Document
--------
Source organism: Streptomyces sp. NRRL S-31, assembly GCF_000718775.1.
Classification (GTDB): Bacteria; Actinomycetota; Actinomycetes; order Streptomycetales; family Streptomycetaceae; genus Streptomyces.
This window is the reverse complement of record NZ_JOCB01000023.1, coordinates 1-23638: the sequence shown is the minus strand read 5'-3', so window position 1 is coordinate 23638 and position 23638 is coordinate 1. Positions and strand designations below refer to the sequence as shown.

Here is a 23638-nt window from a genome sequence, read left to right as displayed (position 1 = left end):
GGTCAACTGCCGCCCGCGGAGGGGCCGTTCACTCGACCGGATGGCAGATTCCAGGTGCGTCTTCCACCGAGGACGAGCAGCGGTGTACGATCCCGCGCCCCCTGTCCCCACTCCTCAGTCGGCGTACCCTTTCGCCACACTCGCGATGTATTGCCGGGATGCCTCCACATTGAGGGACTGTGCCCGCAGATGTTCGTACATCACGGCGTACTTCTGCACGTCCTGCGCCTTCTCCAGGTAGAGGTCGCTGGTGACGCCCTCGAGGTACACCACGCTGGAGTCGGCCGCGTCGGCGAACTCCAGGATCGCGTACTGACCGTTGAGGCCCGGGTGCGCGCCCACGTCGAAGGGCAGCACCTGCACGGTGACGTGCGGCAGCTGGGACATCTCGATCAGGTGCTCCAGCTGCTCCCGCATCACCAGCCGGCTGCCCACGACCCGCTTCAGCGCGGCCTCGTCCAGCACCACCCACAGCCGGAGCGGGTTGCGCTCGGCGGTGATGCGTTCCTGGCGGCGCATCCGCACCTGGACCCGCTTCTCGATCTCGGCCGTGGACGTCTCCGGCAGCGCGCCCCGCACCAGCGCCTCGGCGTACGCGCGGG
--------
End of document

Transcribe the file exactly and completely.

Source organism: Streptomyces sp. NRRL S-31, assembly GCF_000718775.1.
Classification (GTDB): Bacteria; Actinomycetota; Actinomycetes; order Streptomycetales; family Streptomycetaceae; genus Streptomyces.
This window is the reverse complement of record NZ_JOCB01000023.1, coordinates 1-23638: the sequence shown is the minus strand read 5'-3', so window position 1 is coordinate 23638 and position 23638 is coordinate 1. Positions and strand designations below refer to the sequence as shown.

Here is a 23638-nt window from a genome sequence, read left to right as displayed (position 1 = left end):
GGTCAACTGCCGCCCGCGGAGGGGCCGTTCACTCGACCGGATGGCAGATTCCAGGTGCGTCTTCCACCGAGGACGAGCAGCGGTGTACGATCCCGCGCCCCCTGTCCCCACTCCTCAGTCGGCGTACCCTTTCGCCACACTCGCGATGTATTGCCGGGATGCCTCCACATTGAGGGACTGTGCCCGCAGATGTTCGTACATCACGGCGTACTTCTGCACGTCCTGCGCCTTCTCCAGGTAGAGGTCGCTGGTGACGCCCTCGAGGTACACCACGCTGGAGTCGGCCGCGTCGGCGAACTCCAGGATCGCGTACTGACCGTTGAGGCCCGGGTGCGCGCCCACGTCGAAGGGCAGCACCTGCACGGTGACGTGCGGCAGCTGGGACATCTCGATCAGGTGCTCCAGCTGCTCCCGCATCACCAGCCGGCTGCCCACGACCCGCTTCAGCGCGGCCTCGTCCAGCACCACCCACAGCCGGAGCGGGTTGCGCTCGGCGGTGATGCGTTCCTGGCGGCGCATCCGCACCTGGACCCGCTTCTCGATCTCGGCCGTGGACGTCTCCGGCAGCGCGCCCCGCACCAGCGCCTCGGCGTACGCGCGGG